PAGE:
The past two months have seen several developments take shape that remind me of the February sell-off. I’m not saying that this pullback will unfold the same way, but I do think that issues with small caps and emerging markets (a good risk gauge), coupled with poor market breadth have once again played a role in taking the S&P 500 (SPX) lower. How much lower? No one knows for sure, which is why we follow price and how it behaves in an around key technical support areas. With that in mind, let’s take a look at what’s happening with my favorite index and highlight some key S&P 500 technical support levels I’m watching.
Focusing on the daily chart below, let’s work our way from the top down highlighting some warning signs and technical support levels to watch.
- RSI began to diverge from price in July. This lead to the initial uptrend line breaking down for a retest of the 1900 breakout level. After a successful retest, the SPX marched to new highs (lacking RSI confirmation) and backtesting the initial extended uptrend line.
- The S&P 500 fell through its 50 day moving average. And when it rallied to briefly retake it, it failed to hold.
And we are now testing last weeks lows. This area looks pretty tenuous, and should it break, here are some S&P 500 technical support levels that traders should be aware of:
- 1895 to 1911 – I know, this sound like a wide support zone, but when certain support levels converge, it’s important not to narrow your focus. 1911 is the 38.2 Fibonacci retracement support level (of the February to September move higher). As well, 1895-1905 represents the May breakout level and August lows, along with the 200 day moving average.
- 1878 – The 50 percent Fibonacci support level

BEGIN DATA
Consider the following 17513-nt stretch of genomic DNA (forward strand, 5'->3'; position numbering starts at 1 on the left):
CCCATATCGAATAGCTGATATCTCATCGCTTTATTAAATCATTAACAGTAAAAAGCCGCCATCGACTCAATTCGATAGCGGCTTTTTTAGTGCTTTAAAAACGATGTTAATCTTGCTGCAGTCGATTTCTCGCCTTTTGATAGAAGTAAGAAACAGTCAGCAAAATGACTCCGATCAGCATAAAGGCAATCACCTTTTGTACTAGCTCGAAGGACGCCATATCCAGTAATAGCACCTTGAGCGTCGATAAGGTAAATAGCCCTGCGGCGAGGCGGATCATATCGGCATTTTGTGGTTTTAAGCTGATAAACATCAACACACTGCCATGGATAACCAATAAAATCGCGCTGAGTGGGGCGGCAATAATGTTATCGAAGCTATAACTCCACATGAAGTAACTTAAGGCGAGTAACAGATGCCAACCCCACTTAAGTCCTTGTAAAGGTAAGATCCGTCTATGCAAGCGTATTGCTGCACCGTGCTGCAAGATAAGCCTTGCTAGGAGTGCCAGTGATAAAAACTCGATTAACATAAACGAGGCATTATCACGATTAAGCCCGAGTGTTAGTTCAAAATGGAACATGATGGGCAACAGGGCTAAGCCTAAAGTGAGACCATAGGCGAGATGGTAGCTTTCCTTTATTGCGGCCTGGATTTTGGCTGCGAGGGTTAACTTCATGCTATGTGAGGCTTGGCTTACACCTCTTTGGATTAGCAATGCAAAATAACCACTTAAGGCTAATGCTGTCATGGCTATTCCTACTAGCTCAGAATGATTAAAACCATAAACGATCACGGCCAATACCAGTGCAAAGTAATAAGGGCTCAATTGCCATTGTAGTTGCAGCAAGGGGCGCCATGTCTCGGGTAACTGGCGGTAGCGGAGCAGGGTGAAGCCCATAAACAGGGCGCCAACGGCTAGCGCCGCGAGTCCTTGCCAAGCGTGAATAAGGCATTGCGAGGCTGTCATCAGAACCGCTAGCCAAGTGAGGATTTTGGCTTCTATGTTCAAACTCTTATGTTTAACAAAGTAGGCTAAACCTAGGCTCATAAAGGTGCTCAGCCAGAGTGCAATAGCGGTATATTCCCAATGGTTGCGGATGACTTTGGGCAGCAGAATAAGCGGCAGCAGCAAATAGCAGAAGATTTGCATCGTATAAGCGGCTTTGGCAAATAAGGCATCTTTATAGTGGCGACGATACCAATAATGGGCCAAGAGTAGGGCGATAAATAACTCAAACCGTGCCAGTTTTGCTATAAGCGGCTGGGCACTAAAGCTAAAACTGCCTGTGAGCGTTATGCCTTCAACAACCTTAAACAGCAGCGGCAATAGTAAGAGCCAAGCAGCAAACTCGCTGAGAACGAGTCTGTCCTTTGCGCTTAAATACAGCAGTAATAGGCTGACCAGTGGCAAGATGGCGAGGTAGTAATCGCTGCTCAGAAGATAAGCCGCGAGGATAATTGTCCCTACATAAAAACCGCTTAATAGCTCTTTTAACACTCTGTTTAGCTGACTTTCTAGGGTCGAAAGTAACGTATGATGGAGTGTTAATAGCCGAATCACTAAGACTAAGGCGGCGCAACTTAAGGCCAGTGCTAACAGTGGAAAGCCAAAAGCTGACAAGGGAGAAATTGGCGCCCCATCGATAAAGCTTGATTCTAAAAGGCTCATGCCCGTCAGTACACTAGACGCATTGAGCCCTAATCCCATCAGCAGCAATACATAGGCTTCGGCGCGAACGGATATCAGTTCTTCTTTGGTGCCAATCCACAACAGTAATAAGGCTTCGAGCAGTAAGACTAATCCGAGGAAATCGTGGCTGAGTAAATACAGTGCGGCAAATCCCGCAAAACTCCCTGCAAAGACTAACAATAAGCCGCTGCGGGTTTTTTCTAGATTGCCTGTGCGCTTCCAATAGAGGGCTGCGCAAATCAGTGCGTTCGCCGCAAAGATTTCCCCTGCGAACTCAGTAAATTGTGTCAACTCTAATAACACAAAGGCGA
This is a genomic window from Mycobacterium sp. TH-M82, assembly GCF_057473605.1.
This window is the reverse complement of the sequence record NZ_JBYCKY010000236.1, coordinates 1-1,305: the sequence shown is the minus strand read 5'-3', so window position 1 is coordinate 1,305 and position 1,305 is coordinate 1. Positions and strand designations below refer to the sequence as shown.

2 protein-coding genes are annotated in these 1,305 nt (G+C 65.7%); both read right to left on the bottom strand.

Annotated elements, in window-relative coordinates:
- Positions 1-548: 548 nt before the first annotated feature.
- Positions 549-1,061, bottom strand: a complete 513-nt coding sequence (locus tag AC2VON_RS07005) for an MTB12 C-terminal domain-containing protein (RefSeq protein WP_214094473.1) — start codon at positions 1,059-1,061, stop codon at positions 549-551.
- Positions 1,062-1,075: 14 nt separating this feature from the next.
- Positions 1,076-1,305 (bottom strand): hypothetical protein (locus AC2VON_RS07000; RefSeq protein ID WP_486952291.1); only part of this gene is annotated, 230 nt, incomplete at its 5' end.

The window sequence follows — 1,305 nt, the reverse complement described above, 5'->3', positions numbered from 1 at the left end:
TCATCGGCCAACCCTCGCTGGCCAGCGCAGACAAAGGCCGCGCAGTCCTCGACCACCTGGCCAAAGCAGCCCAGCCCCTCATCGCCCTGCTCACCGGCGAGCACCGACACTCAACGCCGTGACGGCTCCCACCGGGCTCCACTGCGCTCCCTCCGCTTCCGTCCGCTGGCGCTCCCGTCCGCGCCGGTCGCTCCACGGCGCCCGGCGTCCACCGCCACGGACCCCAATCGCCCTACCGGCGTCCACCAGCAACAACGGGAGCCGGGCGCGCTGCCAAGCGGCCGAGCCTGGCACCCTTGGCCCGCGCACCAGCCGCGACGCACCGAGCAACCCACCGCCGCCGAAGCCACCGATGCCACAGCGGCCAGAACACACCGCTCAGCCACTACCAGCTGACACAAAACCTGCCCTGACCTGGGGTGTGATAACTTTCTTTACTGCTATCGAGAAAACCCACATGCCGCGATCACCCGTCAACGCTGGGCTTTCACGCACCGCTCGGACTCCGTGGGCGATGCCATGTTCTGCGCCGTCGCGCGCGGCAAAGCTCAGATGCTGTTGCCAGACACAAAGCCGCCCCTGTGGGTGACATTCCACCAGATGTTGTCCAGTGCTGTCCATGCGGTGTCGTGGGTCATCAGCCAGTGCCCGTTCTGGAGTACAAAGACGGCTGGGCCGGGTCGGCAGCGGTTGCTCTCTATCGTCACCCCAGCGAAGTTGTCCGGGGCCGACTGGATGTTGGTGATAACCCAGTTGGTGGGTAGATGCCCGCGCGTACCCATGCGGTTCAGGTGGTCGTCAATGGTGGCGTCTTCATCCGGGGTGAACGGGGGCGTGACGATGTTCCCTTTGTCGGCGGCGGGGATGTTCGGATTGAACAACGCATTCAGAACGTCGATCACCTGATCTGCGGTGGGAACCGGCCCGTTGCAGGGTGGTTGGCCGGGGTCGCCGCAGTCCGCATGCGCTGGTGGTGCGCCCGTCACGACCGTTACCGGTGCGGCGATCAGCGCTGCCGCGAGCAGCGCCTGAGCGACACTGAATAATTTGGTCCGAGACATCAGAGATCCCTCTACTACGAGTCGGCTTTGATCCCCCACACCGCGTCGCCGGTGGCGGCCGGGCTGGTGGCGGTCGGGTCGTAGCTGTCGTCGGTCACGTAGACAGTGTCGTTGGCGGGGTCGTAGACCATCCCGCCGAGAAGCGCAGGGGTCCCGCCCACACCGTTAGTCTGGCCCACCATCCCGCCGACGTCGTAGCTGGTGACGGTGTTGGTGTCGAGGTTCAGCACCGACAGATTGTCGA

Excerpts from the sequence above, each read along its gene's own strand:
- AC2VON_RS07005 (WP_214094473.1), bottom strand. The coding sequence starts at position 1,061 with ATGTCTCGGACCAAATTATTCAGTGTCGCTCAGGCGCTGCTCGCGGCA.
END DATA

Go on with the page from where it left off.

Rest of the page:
- 1845 to 1850 – Lateral support/resistance level in early 2014 and 61.8 Fibonacci retracement support level.
S&P 500 Daily Chart
Another way to look at the S&P 500 (and identify another support level) is by looking at its trend channel. Below is a a daily chart for the S&P 500 dating back to May of 2013. A quick puncture isn’t out of the ordinary, but a decisive break would set up lower levels.
S&P 500 Trend Channel Chart
Finally, I’d like to share a couple more charts that provide some further insight into market breadth. Aaron Jackson put out an excellent piece on market breadth last week so be sure to check that out. In this instance, I want to share two charts showing the percent of stocks in the S&P 500 above there 50 day moving average and 200 day moving average going back to 2011.
As they say, the market takes the steps up and elevator down. Note that the percent of stocks above their respective 50 and 200 day moving averages is still falling.
S&P 500 %Stocks Above 50 Day Moving Average
S&P 500 %Stocks Above 200 Day Moving Average
Thanks for reading.
Follow Andrew on Twitter: @andrewnyquist
The author holds a trading position in the S&P 500 (SPY) at the time of publication. Any opinions expressed herein are solely those of the author, and do not in any way represent the views or opinions of any other person or entity.